I was sitting outside a dance studio last week, waiting for class to begin, and I started my pre-class ritual. As usual, I took out my tap shoes and my little accessories bag and set them to the side. Then I took off my shoes and socks – a typical pre-class ritual – when I started chatting with a woman I hadn’t seen before. As I moved through my ritual and got to my bright blue kinesiology tape, she asked what it was and why I was using it. I explained about it giving support and improving proprioception when she noticed two other women doing the same. We joked about being old ladies tap dancing and needing all the help we could get.
But her reaction and curiosity aren’t unique. Every time I tape my feet before a dance class I get questions. When my feet/ankles are peeking out of my clothes the day after a dance class, people in the office ask questions – or more recently they nod in understanding.
You see, this stuff is the magic tape. It’s not standard athletic tape. It’s not the hard, immobile white stuff that we all know from pushing through a sprain or a twist (or watching athletes push through). This tape is more flexible and allows for a wide range of applications. It made a splash in the summer Olympics when athletes were wearing it on their shoulders and stomachs. Heck, one of the brands even sponsors US Swimming.
A tape by any other name
Kinesiology tape is often called Kinesio tape, but that is just one particular brand of tape. You may also hear it called k-tape or KT tape (another brand name). These are all just flavors of the same thing – an adhesive elastic tape designed to help with musculoskeletal sports industries and inflammatory conditions.
So what makes Kinesiology tape special?
It’s an effective method for treating injury and inflammation with no side effects (unless you have allergies to adhesives – in that case, proceed with caution) and few contraindications. And non-pros can learn to apply it themselves. It is significantly less expensive than other braces or mobility supports.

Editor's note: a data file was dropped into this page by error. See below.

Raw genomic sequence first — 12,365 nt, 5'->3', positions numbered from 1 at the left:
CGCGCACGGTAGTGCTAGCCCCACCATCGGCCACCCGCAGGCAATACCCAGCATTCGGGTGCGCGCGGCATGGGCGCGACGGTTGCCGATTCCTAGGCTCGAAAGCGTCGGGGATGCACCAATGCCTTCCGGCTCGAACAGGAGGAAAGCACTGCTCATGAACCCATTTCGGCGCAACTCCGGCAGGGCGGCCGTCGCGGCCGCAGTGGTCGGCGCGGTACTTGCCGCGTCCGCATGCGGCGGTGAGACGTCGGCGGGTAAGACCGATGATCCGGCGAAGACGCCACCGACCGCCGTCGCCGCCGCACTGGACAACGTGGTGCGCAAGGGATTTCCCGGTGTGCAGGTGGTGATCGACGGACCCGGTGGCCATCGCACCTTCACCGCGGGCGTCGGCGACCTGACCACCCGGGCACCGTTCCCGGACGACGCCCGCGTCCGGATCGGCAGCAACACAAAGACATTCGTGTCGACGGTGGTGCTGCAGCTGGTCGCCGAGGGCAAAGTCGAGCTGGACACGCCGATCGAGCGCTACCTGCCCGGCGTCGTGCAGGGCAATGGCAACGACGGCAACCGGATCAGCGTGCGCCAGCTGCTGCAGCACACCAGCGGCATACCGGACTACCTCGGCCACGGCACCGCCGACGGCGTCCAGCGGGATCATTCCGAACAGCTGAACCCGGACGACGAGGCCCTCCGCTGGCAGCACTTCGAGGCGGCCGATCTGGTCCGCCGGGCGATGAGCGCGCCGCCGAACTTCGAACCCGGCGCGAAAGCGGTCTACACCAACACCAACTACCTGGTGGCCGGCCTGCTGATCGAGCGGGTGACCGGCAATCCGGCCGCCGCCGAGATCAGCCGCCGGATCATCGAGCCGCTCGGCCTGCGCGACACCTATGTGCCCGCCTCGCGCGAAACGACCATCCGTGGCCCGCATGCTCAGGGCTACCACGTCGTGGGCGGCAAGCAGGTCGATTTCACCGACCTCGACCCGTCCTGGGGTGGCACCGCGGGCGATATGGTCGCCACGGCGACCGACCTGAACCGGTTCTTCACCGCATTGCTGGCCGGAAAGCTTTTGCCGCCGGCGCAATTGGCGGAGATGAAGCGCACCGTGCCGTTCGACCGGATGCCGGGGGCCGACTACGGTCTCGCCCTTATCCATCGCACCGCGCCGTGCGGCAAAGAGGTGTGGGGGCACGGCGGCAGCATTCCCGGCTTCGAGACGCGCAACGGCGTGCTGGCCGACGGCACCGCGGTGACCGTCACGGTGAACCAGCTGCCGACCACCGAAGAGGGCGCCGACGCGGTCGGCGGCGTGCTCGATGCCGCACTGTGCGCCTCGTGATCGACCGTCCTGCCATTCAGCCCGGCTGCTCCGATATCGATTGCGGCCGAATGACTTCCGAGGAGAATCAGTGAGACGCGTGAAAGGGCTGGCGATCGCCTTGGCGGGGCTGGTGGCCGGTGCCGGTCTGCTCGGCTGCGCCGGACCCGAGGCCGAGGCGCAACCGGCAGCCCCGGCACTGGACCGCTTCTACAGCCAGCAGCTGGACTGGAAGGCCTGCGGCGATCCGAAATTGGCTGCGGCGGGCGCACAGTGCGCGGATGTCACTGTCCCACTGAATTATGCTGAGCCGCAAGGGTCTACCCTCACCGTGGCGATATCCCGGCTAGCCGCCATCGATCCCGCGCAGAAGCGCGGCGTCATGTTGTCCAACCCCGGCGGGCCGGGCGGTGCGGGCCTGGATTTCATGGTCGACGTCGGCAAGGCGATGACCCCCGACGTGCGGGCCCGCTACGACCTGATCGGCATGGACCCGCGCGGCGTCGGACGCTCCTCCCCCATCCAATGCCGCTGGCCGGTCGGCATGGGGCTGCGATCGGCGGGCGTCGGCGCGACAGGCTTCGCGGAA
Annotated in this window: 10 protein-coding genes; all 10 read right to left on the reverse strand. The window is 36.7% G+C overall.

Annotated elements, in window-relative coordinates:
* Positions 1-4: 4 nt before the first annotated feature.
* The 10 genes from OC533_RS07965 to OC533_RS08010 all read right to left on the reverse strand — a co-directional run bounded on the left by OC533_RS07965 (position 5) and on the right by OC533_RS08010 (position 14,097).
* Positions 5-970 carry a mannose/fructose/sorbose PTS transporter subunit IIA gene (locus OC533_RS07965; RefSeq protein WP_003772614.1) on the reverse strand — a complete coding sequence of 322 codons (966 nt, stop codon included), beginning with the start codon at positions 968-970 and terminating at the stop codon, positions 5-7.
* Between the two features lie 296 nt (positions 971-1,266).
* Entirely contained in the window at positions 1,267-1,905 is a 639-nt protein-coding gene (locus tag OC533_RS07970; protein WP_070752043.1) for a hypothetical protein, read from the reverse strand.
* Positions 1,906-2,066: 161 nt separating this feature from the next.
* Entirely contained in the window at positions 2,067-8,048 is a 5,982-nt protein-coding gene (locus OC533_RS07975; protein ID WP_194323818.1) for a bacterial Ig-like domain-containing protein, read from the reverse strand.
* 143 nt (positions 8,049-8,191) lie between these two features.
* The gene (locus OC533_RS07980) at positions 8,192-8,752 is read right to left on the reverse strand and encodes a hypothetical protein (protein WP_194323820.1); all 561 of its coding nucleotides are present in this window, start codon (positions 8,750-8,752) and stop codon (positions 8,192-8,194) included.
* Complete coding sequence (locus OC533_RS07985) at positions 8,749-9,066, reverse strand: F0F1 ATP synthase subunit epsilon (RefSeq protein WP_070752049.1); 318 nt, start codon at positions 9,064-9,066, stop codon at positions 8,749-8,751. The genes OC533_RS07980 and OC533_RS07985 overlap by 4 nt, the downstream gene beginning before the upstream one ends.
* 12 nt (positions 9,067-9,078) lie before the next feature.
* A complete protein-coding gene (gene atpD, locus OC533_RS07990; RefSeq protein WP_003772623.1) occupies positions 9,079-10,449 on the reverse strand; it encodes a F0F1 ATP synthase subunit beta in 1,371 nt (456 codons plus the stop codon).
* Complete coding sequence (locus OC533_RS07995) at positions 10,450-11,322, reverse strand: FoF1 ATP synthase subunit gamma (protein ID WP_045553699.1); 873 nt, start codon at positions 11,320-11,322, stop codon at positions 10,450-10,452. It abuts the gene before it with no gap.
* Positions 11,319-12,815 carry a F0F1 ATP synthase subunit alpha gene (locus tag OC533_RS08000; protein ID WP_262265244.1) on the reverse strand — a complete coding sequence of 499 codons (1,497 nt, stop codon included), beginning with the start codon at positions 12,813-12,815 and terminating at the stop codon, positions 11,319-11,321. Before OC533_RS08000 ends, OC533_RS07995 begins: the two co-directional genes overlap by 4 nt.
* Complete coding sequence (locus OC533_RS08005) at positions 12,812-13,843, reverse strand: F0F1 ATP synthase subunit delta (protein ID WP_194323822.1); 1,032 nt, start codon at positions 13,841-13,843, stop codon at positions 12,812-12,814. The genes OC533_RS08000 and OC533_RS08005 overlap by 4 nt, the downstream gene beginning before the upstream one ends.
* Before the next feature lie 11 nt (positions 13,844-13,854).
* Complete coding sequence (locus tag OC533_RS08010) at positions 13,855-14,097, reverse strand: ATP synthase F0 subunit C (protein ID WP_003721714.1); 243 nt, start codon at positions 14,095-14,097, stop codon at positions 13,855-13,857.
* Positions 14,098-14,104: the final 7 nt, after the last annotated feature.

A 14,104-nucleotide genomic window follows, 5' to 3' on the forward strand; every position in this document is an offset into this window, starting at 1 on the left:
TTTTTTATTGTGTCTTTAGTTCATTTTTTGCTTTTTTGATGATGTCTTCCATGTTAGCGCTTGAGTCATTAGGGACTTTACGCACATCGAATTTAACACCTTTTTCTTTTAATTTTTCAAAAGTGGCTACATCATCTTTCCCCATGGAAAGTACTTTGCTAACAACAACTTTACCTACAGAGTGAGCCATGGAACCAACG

It can be used on just about any part of your body from the bottoms of your feet to your neck. While traditional strapping tape is tight and restrictive, kinesiology tape is flexible and allows for greater range of motion and doesn’t inhibit circulation when applied so you can leave it on for several days rather than several hours. (I’m all for the set it and forget it part of this).
Should you use it?
Runners and athletes everywhere are using it. I’ve seen Instagrams of professional ballerinas using it. Half of my tap class uses it. But should you? The scientific research on the effectiveness of the tape is mixed – some say it may be a placebo effect and some of the proven benefits are limited to improving muscle performance in the quads while running. It has also been shown to be effective in treating runner’s knee (taping her knee with kinesiology tape has been a game changer for my mom).
Many physical therapists use the tape as one part of a rehab treatment plan and you shouldn’t expect some tape you stick on your muscles to fix everything or to make an instant change.
To get the most benefit, you should make sure you are taught by your physical therapist how to tape correctly. (I first learned from YouTube videos while looking into it as an option to keep me dancing with peroneal tendonitis but I have since made sure to get some pointers from my PT). Because it has so few side effects, I always vote for trying.
If you do use the tape, make sure your skin is clean and dry (you can’t have recently used lotion). I even wipe off my skin with alcohol before using. Some brands make a spray that makes the tape even stickier, but I find that to be unnecessary for normal activities (it might be helpful to use if you are doing water sports).
My favorite is KT Tape Pro. It sticks the best and is also the least painful to remove when it is time to rip it off. And on Amazon, it is often the same price as the generic brands at drugstores. CVS and Walgreens both have their own brands. Theraband also makes a version that comes in some fun prints – I mean, if you’re going to wear ridiculous looking tape, you might as well have fun with it.
For me, KT tape has changed my life. The gentle support allows me to keep dancing when the tendonitis in my right ankle is flaring up and helps my body move correctly so the pain and inflammation calm down. It’s also been incredibly helpful by adding support and proprioceptive cues to my numb right foot and leg. For my mom’s knee, it was a game changer. She can do stairs and it helped her do yoga with less pain. For both of us that pain reduction has meant improved strength and flexibility and an overall decrease in pain. While I wait for further clinical studies, I’ll keep using this so called “magic tape”.
Please note this is not intended to be medical advice. We are not diagnosing or treating any condition. Please make sure you consult with your doctor or physical therapist before trying kinesiology tape to make sure you are healthy enough to use it.
Mary Fran Wiley is a well known gluten-free and positive living blogger from Chicago where she writes Curiouser and Curiouser, maintains the Chronic Positivity Project, and has been featured in Allergic Living Magazine, Care2.com and Today.com.